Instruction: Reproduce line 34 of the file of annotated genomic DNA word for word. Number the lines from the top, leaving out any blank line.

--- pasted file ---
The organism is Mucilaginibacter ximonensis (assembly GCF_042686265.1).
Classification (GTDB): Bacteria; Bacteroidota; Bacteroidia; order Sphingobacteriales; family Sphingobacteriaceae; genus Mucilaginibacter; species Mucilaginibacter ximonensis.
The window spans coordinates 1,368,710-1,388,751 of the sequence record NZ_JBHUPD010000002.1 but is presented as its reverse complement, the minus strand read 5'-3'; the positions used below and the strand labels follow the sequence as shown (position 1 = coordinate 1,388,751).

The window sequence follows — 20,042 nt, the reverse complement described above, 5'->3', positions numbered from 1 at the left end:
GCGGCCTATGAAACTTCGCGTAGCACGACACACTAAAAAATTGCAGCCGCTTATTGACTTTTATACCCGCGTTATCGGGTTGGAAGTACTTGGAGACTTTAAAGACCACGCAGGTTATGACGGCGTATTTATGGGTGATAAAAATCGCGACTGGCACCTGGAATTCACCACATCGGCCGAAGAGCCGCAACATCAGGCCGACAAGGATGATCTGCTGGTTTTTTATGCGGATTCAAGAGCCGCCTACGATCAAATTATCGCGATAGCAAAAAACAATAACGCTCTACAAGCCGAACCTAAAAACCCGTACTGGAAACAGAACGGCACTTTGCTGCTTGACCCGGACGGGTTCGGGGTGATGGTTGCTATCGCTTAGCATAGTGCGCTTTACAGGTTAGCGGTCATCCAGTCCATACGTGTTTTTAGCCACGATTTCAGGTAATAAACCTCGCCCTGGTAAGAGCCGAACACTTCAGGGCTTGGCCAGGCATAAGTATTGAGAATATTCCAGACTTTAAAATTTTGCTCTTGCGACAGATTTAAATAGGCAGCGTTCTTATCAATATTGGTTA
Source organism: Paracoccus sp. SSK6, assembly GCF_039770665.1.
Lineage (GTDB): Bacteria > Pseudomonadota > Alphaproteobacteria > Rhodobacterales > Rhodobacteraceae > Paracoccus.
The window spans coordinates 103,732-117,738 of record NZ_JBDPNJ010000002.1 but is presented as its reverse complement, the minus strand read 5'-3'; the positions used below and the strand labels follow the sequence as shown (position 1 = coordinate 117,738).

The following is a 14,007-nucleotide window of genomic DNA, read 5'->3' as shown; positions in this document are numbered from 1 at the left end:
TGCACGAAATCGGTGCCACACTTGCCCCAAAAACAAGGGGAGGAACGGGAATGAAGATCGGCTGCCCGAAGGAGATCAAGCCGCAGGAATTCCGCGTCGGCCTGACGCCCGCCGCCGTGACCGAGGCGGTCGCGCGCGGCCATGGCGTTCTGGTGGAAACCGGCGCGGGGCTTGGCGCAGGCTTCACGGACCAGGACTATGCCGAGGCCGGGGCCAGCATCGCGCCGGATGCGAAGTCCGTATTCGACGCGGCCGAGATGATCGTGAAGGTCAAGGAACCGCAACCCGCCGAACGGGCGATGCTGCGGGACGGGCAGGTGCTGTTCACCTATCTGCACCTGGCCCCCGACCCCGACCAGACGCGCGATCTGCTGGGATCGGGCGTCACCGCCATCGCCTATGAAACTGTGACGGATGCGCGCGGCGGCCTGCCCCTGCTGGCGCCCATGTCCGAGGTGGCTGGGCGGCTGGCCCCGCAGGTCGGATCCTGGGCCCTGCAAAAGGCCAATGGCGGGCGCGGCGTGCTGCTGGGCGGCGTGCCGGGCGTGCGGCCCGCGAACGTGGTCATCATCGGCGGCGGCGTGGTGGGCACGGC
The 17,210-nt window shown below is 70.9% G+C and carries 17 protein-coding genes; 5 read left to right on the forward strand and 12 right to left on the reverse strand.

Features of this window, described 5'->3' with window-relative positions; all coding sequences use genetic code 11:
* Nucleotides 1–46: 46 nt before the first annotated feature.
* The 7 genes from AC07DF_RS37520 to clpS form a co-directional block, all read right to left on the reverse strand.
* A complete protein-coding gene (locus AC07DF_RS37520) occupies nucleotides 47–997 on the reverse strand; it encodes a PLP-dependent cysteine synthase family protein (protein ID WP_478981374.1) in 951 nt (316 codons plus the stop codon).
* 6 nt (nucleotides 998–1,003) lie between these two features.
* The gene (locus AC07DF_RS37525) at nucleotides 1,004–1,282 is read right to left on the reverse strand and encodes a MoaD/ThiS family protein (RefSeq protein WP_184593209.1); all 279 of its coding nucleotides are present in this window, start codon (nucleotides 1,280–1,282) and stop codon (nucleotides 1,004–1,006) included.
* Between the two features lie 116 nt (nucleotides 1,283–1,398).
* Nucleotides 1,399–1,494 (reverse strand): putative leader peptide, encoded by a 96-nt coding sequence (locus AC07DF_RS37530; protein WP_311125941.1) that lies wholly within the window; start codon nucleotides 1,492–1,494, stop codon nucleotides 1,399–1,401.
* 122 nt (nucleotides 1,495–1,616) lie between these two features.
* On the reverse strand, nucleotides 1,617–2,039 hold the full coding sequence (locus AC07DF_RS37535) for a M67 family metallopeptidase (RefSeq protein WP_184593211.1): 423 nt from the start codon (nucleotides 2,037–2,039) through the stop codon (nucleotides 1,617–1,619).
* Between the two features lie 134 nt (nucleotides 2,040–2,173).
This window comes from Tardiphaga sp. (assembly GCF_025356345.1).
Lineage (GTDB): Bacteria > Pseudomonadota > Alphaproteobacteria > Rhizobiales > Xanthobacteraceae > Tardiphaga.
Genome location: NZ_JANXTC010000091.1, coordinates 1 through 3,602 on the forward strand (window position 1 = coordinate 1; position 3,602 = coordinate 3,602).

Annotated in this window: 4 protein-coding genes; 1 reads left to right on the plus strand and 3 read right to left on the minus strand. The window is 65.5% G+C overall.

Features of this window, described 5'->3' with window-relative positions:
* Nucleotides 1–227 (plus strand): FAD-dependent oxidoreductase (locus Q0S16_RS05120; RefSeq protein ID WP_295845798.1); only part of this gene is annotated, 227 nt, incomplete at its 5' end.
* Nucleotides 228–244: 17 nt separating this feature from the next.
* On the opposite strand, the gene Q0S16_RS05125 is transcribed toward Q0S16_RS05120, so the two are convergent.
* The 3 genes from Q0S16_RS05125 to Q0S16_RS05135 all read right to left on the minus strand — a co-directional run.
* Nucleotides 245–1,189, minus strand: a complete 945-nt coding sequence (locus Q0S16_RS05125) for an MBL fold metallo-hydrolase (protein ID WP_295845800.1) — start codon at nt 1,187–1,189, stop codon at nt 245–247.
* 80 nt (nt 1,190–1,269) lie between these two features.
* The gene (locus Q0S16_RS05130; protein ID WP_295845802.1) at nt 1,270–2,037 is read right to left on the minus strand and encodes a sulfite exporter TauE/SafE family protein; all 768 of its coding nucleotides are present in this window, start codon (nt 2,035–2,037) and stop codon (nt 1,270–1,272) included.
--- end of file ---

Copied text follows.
* The gene (locus Q0S16_RS05130; protein ID WP_295845802.1) at nt 1,270–2,037 is read right to left on the minus strand and encodes a sulfite exporter TauE/SafE family protein; all 768 of its coding nucleotides are present in this window, start codon (nt 2,035–2,037) and stop codon (nt 1,270–1,272) included.